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Pastor row: US and Turkey hold 'constructive' talks

US Secretary of State Mike Pompeo and Turkish Foreign Minister Mevlut Cavusoglu discussed the detention of Andrew Brunson
Brunson was arrested after being accused of being involved in the failed July 2016 military coup (AFP)

Top diplomats from Turkey and the United States agreed on Friday to work towards a solution to the diplomatic spat that has erupted over the arrest of a US pastor, which has already resulted in Washington slapping sanctions on Ankara.

Andrew Brunson, who led a Protestant church in the Aegean city of Izmir, was placed under house arrest last week following nearly two years in jail on charges of espionage and supporting terror groups.

US Secretary of State Mike Pompeo and Turkish Foreign Minister Mevlut Cavusoglu met on the sidelines of a regional security forum in Singapore, their first meeting since the crisis began.

Both Cavusoglu and State Department spokeswoman Heather Nauert described the conversation as constructive. "They agreed to continue to try to resolve the issues between our two countries," Nauert said.

The two countries have a strong, historical relationship. This morning’s meeting showed the will to work together. We are now at a better point than yesterday with the US

- Berat Albayrak, Turkish finance and treasury minister

Speaking to Turkish television channels, Cavusoglu struck an upbeat tone.

"Of course you can't expect all issues to be resolved in a single meeting," he said. "But we have agreed to work together, closely cooperate and keep the dialogue in the coming period."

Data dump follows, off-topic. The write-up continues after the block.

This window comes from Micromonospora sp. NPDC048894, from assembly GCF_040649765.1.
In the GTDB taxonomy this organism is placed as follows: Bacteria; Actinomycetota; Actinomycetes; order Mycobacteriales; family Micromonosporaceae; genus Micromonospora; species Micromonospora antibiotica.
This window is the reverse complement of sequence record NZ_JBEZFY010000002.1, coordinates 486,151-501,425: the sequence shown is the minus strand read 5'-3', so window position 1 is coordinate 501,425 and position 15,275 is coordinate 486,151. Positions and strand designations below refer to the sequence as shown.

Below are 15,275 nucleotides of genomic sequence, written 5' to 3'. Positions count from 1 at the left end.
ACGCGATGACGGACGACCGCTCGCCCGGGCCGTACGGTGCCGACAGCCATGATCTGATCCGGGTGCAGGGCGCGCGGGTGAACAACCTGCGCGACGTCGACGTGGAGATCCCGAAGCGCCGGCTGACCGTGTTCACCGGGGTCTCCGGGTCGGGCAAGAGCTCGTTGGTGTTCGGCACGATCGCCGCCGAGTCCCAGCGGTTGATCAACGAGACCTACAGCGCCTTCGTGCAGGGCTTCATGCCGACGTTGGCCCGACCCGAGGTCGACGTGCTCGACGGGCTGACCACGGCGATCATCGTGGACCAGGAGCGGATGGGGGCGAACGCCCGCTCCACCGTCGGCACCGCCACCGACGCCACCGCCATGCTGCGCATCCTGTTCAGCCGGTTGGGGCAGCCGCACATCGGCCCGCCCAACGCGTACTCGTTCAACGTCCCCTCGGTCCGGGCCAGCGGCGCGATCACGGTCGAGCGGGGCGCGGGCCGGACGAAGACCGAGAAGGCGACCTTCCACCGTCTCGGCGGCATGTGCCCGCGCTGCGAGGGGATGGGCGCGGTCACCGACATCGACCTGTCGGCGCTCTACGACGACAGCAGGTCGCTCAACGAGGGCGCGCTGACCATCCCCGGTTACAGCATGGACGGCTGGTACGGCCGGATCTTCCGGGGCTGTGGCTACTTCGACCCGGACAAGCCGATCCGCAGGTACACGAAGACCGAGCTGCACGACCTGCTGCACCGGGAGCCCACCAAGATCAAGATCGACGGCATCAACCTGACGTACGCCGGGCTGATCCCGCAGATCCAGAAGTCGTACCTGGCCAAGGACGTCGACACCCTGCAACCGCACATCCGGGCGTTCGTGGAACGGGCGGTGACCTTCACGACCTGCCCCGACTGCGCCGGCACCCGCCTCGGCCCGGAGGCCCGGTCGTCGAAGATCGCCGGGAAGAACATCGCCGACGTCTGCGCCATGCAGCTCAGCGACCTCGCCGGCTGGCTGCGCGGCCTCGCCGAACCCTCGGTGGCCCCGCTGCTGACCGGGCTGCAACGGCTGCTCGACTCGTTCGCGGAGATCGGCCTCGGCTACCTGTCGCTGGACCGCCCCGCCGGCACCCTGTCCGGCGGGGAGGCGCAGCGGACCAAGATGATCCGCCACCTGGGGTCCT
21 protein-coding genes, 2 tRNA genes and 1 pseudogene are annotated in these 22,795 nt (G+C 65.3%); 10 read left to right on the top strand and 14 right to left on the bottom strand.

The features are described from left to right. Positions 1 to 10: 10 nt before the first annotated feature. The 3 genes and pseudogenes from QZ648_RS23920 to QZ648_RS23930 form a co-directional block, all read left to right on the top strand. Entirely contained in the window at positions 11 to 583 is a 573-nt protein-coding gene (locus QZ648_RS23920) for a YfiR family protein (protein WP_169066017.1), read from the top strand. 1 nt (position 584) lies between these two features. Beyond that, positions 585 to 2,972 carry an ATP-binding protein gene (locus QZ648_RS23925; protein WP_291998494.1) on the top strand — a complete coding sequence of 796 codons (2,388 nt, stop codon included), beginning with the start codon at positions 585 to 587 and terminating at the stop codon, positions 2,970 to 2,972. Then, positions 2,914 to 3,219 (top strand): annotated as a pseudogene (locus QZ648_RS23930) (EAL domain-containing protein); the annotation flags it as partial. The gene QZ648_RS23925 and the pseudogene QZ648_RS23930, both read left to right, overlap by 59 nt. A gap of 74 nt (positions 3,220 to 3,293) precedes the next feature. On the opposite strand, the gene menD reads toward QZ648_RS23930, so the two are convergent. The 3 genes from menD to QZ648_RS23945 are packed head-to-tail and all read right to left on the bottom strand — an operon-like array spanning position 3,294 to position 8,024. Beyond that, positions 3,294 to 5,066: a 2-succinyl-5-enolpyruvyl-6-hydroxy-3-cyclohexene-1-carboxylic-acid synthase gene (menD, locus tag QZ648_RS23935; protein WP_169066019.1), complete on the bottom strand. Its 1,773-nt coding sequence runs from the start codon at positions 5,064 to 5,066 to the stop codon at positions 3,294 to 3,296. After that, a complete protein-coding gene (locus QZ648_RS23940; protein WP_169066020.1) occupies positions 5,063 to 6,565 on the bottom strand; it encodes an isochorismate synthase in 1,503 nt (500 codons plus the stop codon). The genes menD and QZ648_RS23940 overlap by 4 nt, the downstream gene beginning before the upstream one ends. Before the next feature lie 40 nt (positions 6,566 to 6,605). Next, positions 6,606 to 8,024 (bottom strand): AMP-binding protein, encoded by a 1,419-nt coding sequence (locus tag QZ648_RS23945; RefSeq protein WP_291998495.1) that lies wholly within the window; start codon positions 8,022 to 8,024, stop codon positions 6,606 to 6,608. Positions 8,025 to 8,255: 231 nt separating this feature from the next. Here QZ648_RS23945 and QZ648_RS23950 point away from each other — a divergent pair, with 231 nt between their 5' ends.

Berat Albayrak, Turkey's finance and treasury minister and President Recep Tayyip Erdogan's son-in-law, on Friday played down the idea that strains between the two countries would continue in the long term.

“The two countries have a strong, historical relationship. This morning’s meeting showed the will to work together. We are now at a better point than yesterday with the US. Our relationship will never be cut,” he said.

Speaking on Friday ahead of the meeting, Secretary of State Mike Pompeo said that US sanctions on Turkey showed America is "very serious" about Brunson's release. 

"The Turks were on notice that... it was time for Pastor Brunson to be returned," Pompeo told reporters in Singapore. 

"Brunson needs to come home, as do all the Americans being held by the Turkish government. 

"They've been holding these folks for a long time. These are innocent people. "

On the sanctions, he said: "I hope they'll see this for what it is, a demonstration that we're very serious."

Sanctions and counter-sanctions

On Wednesday, Washington moved to block the assets of Turkish Justice Minister Abdulhamit Gul and Interior Minister Suleyman Soylu in the US and prohibit American citizens from "engaging in transactions with them".

Turkey's foreign ministry previously said it would retaliate against Washington's decision, calling it a "hostile stance". It urged Trump to reconsider the sanctions.

How did the jailing of a US pastor lead to sanctions on Turkey?
Read More »

In a statement announcing the sanctions, the US Department of the Treasury said Gul and Soylu are the leaders of organisations that have engaged in "serious human rights abuse".

"Pastor Brunson’s unjust detention and continued prosecution by Turkish officials is simply unacceptable," Treasury Secretary Steven Mnuchin said in a statement. "President Trump has made it abundantly clear that the United States expects Turkey to release him immediately."

The Turkish lira, which has been in decline against the dollar for most of 2018, fell to a record low of five to the dollar on Wednesday, after dropping 1.7 per cent following the sanctions announcement. 

Two Turkish employees of US consulates in Turkey are also currently in jail on terror charges, and another is under house arrest, while several Americans have been caught up in the crackdown that followed a failed 2016 coup.

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